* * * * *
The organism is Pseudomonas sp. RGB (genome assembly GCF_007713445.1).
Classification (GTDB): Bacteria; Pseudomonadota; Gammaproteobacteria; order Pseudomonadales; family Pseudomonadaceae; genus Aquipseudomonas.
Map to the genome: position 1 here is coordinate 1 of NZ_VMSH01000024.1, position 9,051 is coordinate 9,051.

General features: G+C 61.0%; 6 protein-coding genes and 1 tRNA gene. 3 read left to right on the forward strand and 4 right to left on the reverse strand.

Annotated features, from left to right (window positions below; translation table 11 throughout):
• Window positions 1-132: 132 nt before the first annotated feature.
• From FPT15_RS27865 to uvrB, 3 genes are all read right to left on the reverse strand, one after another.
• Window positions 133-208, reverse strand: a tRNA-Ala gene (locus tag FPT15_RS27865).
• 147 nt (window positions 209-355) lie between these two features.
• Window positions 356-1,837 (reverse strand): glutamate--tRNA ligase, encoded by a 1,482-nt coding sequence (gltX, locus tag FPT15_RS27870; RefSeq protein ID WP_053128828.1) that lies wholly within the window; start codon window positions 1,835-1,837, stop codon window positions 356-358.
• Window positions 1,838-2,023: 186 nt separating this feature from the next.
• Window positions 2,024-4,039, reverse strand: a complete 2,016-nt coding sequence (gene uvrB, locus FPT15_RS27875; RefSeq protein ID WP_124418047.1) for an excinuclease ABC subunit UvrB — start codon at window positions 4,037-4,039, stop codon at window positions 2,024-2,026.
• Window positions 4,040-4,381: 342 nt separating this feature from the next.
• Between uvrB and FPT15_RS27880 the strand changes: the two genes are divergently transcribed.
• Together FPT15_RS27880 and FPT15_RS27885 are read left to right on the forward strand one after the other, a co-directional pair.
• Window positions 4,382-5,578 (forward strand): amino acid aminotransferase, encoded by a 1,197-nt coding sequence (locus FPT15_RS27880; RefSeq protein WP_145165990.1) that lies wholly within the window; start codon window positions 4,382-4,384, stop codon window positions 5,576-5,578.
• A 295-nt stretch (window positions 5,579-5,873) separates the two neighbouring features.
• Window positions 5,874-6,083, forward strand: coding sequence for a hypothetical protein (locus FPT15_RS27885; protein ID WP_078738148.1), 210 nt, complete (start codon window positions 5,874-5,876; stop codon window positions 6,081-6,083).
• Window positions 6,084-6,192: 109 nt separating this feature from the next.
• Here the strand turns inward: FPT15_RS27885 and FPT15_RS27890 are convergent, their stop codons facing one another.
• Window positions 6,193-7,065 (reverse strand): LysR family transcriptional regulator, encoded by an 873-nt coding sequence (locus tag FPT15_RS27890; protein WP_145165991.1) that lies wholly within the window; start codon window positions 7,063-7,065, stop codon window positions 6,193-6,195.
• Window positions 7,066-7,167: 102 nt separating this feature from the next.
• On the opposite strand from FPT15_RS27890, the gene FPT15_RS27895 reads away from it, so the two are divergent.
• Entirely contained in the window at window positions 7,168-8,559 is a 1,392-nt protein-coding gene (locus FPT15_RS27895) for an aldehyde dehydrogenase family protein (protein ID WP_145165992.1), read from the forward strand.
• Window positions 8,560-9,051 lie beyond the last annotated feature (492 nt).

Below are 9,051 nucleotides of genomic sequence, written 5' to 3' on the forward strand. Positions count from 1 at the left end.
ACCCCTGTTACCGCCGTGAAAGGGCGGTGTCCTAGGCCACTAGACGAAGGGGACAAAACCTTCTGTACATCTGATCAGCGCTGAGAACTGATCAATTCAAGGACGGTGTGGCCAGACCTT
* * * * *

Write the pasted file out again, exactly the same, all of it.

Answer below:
The organism is Pseudomonas sp. RGB (genome assembly GCF_007713445.1).
Classification (GTDB): Bacteria; Pseudomonadota; Gammaproteobacteria; order Pseudomonadales; family Pseudomonadaceae; genus Aquipseudomonas.
Map to the genome: position 1 here is coordinate 1 of NZ_VMSH01000024.1, position 9,051 is coordinate 9,051.

General features: G+C 61.0%; 6 protein-coding genes and 1 tRNA gene. 3 read left to right on the forward strand and 4 right to left on the reverse strand.

Annotated features, from left to right (window positions below; translation table 11 throughout):
• Window positions 1-132: 132 nt before the first annotated feature.
• From FPT15_RS27865 to uvrB, 3 genes are all read right to left on the reverse strand, one after another.
• Window positions 133-208, reverse strand: a tRNA-Ala gene (locus tag FPT15_RS27865).
• 147 nt (window positions 209-355) lie between these two features.
• Window positions 356-1,837 (reverse strand): glutamate--tRNA ligase, encoded by a 1,482-nt coding sequence (gltX, locus tag FPT15_RS27870; RefSeq protein ID WP_053128828.1) that lies wholly within the window; start codon window positions 1,835-1,837, stop codon window positions 356-358.
• Window positions 1,838-2,023: 186 nt separating this feature from the next.
• Window positions 2,024-4,039, reverse strand: a complete 2,016-nt coding sequence (gene uvrB, locus FPT15_RS27875; RefSeq protein ID WP_124418047.1) for an excinuclease ABC subunit UvrB — start codon at window positions 4,037-4,039, stop codon at window positions 2,024-2,026.
• Window positions 4,040-4,381: 342 nt separating this feature from the next.
• Between uvrB and FPT15_RS27880 the strand changes: the two genes are divergently transcribed.
• Together FPT15_RS27880 and FPT15_RS27885 are read left to right on the forward strand one after the other, a co-directional pair.
• Window positions 4,382-5,578 (forward strand): amino acid aminotransferase, encoded by a 1,197-nt coding sequence (locus FPT15_RS27880; RefSeq protein WP_145165990.1) that lies wholly within the window; start codon window positions 4,382-4,384, stop codon window positions 5,576-5,578.
• A 295-nt stretch (window positions 5,579-5,873) separates the two neighbouring features.
• Window positions 5,874-6,083, forward strand: coding sequence for a hypothetical protein (locus FPT15_RS27885; protein ID WP_078738148.1), 210 nt, complete (start codon window positions 5,874-5,876; stop codon window positions 6,081-6,083).
• Window positions 6,084-6,192: 109 nt separating this feature from the next.
• Here the strand turns inward: FPT15_RS27885 and FPT15_RS27890 are convergent, their stop codons facing one another.
• Window positions 6,193-7,065 (reverse strand): LysR family transcriptional regulator, encoded by an 873-nt coding sequence (locus tag FPT15_RS27890; protein WP_145165991.1) that lies wholly within the window; start codon window positions 7,063-7,065, stop codon window positions 6,193-6,195.
• Window positions 7,066-7,167: 102 nt separating this feature from the next.
• On the opposite strand from FPT15_RS27890, the gene FPT15_RS27895 reads away from it, so the two are divergent.
• Entirely contained in the window at window positions 7,168-8,559 is a 1,392-nt protein-coding gene (locus FPT15_RS27895) for an aldehyde dehydrogenase family protein (protein ID WP_145165992.1), read from the forward strand.
• Window positions 8,560-9,051 lie beyond the last annotated feature (492 nt).

Below are 9,051 nucleotides of genomic sequence, written 5' to 3' on the forward strand. Positions count from 1 at the left end.
ACCCCTGTTACCGCCGTGAAAGGGCGGTGTCCTAGGCCACTAGACGAAGGGGACAAAACCTTCTGTACATCTGATCAGCGCTGAGAACTGATCAATTCAAGGACGGTGTGGCCAGACCTT